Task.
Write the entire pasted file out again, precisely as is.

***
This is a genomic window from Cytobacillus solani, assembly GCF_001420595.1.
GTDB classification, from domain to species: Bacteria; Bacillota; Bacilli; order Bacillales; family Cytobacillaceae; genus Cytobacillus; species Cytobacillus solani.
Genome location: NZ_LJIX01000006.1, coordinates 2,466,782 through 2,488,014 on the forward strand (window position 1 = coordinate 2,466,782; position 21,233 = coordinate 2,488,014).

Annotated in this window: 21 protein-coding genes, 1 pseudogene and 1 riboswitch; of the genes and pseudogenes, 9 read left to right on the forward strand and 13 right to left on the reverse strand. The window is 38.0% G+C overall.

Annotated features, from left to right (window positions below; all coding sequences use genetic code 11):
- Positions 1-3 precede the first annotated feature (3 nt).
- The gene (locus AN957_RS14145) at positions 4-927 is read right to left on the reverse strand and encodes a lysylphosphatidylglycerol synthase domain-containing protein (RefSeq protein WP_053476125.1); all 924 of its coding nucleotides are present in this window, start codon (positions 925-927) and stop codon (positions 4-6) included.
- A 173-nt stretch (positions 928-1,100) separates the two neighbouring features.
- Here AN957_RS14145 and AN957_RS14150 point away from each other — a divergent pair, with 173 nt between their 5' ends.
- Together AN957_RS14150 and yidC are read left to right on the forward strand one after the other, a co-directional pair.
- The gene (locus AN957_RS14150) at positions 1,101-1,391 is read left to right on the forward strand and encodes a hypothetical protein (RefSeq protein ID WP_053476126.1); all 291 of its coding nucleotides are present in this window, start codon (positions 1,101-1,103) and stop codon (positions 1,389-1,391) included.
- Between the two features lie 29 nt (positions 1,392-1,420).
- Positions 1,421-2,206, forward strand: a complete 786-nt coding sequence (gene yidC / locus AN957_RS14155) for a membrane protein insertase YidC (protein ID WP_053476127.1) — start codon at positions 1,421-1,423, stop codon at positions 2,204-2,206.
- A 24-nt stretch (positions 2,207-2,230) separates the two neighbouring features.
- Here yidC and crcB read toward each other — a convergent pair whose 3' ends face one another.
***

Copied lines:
This is a genomic window from Cytobacillus solani, assembly GCF_001420595.1.
GTDB classification, from domain to species: Bacteria; Bacillota; Bacilli; order Bacillales; family Cytobacillaceae; genus Cytobacillus; species Cytobacillus solani.
Genome location: NZ_LJIX01000006.1, coordinates 2,466,782 through 2,488,014 on the forward strand (window position 1 = coordinate 2,466,782; position 21,233 = coordinate 2,488,014).

Annotated in this window: 21 protein-coding genes, 1 pseudogene and 1 riboswitch; of the genes and pseudogenes, 9 read left to right on the forward strand and 13 right to left on the reverse strand. The window is 38.0% G+C overall.

Annotated features, from left to right (window positions below; all coding sequences use genetic code 11):
- Positions 1-3 precede the first annotated feature (3 nt).
- The gene (locus AN957_RS14145) at positions 4-927 is read right to left on the reverse strand and encodes a lysylphosphatidylglycerol synthase domain-containing protein (RefSeq protein WP_053476125.1); all 924 of its coding nucleotides are present in this window, start codon (positions 925-927) and stop codon (positions 4-6) included.
- A 173-nt stretch (positions 928-1,100) separates the two neighbouring features.
- Here AN957_RS14145 and AN957_RS14150 point away from each other — a divergent pair, with 173 nt between their 5' ends.
- Together AN957_RS14150 and yidC are read left to right on the forward strand one after the other, a co-directional pair.
- The gene (locus AN957_RS14150) at positions 1,101-1,391 is read left to right on the forward strand and encodes a hypothetical protein (RefSeq protein ID WP_053476126.1); all 291 of its coding nucleotides are present in this window, start codon (positions 1,101-1,103) and stop codon (positions 1,389-1,391) included.
- Between the two features lie 29 nt (positions 1,392-1,420).
- Positions 1,421-2,206, forward strand: a complete 786-nt coding sequence (gene yidC / locus AN957_RS14155) for a membrane protein insertase YidC (protein ID WP_053476127.1) — start codon at positions 1,421-1,423, stop codon at positions 2,204-2,206.
- A 24-nt stretch (positions 2,207-2,230) separates the two neighbouring features.
- Here yidC and crcB read toward each other — a convergent pair whose 3' ends face one another.